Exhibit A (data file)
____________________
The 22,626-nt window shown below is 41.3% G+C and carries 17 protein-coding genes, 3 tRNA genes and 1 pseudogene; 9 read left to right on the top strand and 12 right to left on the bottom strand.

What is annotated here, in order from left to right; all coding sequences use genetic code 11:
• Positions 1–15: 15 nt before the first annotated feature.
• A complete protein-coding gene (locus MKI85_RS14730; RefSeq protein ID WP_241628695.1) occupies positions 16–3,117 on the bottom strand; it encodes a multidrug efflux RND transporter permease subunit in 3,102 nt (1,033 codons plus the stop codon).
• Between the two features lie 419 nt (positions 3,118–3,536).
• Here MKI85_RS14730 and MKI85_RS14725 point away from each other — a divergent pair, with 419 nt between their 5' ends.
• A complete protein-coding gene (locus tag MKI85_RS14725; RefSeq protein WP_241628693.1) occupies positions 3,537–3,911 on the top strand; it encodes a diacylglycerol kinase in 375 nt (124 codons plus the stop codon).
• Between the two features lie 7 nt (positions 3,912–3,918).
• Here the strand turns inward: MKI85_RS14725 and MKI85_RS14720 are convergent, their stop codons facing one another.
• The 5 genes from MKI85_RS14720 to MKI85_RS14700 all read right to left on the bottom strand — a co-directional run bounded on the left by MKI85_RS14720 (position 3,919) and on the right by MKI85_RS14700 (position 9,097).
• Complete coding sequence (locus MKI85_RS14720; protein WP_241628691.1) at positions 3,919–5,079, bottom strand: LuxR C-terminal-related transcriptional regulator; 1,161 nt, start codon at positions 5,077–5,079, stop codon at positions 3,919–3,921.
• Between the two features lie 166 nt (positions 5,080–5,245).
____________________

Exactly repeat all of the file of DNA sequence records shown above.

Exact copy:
The 22,626-nt window shown below is 41.3% G+C and carries 17 protein-coding genes, 3 tRNA genes and 1 pseudogene; 9 read left to right on the top strand and 12 right to left on the bottom strand.

What is annotated here, in order from left to right; all coding sequences use genetic code 11:
• Positions 1–15: 15 nt before the first annotated feature.
• A complete protein-coding gene (locus MKI85_RS14730; RefSeq protein ID WP_241628695.1) occupies positions 16–3,117 on the bottom strand; it encodes a multidrug efflux RND transporter permease subunit in 3,102 nt (1,033 codons plus the stop codon).
• Between the two features lie 419 nt (positions 3,118–3,536).
• Here MKI85_RS14730 and MKI85_RS14725 point away from each other — a divergent pair, with 419 nt between their 5' ends.
• A complete protein-coding gene (locus tag MKI85_RS14725; RefSeq protein WP_241628693.1) occupies positions 3,537–3,911 on the top strand; it encodes a diacylglycerol kinase in 375 nt (124 codons plus the stop codon).
• Between the two features lie 7 nt (positions 3,912–3,918).
• Here the strand turns inward: MKI85_RS14725 and MKI85_RS14720 are convergent, their stop codons facing one another.
• The 5 genes from MKI85_RS14720 to MKI85_RS14700 all read right to left on the bottom strand — a co-directional run bounded on the left by MKI85_RS14720 (position 3,919) and on the right by MKI85_RS14700 (position 9,097).
• Complete coding sequence (locus MKI85_RS14720; protein WP_241628691.1) at positions 3,919–5,079, bottom strand: LuxR C-terminal-related transcriptional regulator; 1,161 nt, start codon at positions 5,077–5,079, stop codon at positions 3,919–3,921.
• Between the two features lie 166 nt (positions 5,080–5,245).